Questions and answers about psoriasis

A person's legs with psoriasis patches.

Psoriasis is a chronic (long-lasting) skin disease of scaling and inflammation that affects more than three percent of the U.S. population.

Although the disease occurs in all ages, it mostly affects adults. It appears about equally in males and females.

Psoriasis occurs when skin cells quickly rise from below the surface of the skin and pile up on the surface before they can mature. Usually this process (also called turnover) takes about a month, but in psoriasis it may occur in only a few days.

In its typical form, psoriasis results in patches of thick, red (inflamed) skin covered with silvery scales. These patches, which are sometimes referred to as plaques, are usually itchy or sore. Plaques often occur on the elbows, knees, other parts of the legs, scalp, lower back, face, palms, and soles of the feet. But they can occur on skin anywhere on the body.

How does psoriasis affect quality of life?

People with psoriasis may experience significant physical discomfort and some disability. Itching and pain can interfere with basic functions, such as caring for oneself, walking, and sleeping. Plaques on hands and feet can make it difficult to work in certain physical occupations, play some sports, and care for family members. People with moderate to severe psoriasis may also feel self-conscious about their appearance.

How is psoriasis diagnosed?

Because psoriasis can resemble other skin diseases, doctors sometimes find it difficult to diagnose it. Health care providers may need to use a microscope to examine a small skin sample before confirming a diagnosis.

In many cases, there is a family history of psoriasis. Researchers who have studied a large number of families affected by psoriasis have identified genes linked to the disease.

People with psoriasis may notice times when their skin worsens, called flares, before improving. Infections, stress, and weather changes can cause flares. Also, certain medicines may trigger an outbreak or worsen the disease.

How is psoriasis treated?

Doctors generally treat psoriasis in steps based on the severity of the disease, size of the areas involved, type of psoriasis, and where the psoriasis is located. Options can include:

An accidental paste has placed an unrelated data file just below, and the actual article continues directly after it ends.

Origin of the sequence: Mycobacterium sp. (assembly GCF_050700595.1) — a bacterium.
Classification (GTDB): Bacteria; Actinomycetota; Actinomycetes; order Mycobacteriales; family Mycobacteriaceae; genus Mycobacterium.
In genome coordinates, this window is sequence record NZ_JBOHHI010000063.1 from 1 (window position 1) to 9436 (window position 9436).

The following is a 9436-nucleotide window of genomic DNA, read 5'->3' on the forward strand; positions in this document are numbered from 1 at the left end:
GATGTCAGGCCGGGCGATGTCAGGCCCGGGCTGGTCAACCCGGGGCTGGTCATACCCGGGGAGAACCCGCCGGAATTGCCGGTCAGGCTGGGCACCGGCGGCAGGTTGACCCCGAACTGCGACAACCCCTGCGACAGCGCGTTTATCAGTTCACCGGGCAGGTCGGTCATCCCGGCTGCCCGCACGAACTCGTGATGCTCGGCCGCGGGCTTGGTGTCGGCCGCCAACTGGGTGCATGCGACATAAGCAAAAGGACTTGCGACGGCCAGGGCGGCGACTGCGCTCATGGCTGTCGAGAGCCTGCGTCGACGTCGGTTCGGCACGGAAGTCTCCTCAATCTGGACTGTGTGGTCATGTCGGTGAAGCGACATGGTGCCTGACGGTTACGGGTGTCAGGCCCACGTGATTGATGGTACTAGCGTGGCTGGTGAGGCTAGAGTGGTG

• Medicines applied to the skin (topical treatment)
  • Light treatment (phototherapy)
  • Medicines by mouth or injection (systemic therapy)

Over time, affected skin can become resistant to treatment, especially when topical corticosteroids are used. Also, a treatment that works well in one person may have little effect in another. Thus, doctors often use a trial-and-error approach to find an option that works.

Topical Treatment

Treatments applied directly to the skin may improve the condition. Doctors find that some patients respond well to ointment or cream forms of corticosteroids, vitamin D3, retinoids, coal tar, or anthralin. Bath solutions and lubricants may be soothing, but they are seldom strong enough to improve the condition of the skin. Therefore, they usually are combined with stronger remedies.

Light Therapy

Natural ultraviolet (UV) light from the sun and controlled delivery of artificial UV light are used to treat psoriasis. It is important that a doctor administers light therapy. Spending too much time in the sun or a tanning bed can cause skin damage, increase the risk of skin cancer, and worsen symptoms.

Systemic Treatment

For more severe forms of psoriasis, doctors sometimes prescribe medicines that are taken by pill or injection.

  • Cyclosporine. Taken orally, cyclosporine acts by suppressing the immune system to slow the rapid turnover of skin cells. It may provide a quick relief of symptoms, but the improvement stops when treatment is discontinued. Cyclosporine may impair kidney function or cause high blood pressure (hypertension). Therefore, a doctor’s supervision is important.
  • Methotrexate. Like cyclosporine, methotrexate suppresses the immune system to slow cell turnover. It can be taken by pill or injection. Patients taking methotrexate must be closely monitored because it can cause liver damage and decrease the production of oxygen-carrying red blood cells, infection-fighting white blood cells, and clot-enhancing platelets.
  • Retinoids. Oral retinoids are compounds with vitamin A-like properties that may be prescribed for severe cases of psoriasis that do not respond to other therapies. Because these medications may cause birth defects, women must consult with their health-care provider if they plan to become pregnant.
  • Biologics. Biologics are made from proteins produced by living cells instead of chemicals. They interfere with specific immune system processes, which cause the overproduction of skin cells and inflammation. These drugs are injected (sometimes by the patient). Patients need their doctors to carefully monitor these treatments.
  • PDE4 inhibitors. Taken orally, phosphodiesterase 4 (PDE4) inhibitors target molecules inside immune cells to suppress the rapid turnover of skin cells and inflammation.

Combination Therapy

Combining various topical, light, and systemic treatments often permits lower doses of each and can result in greater improvements.

There are many approaches for treating psoriasis. Ask your doctor about the best options for you.

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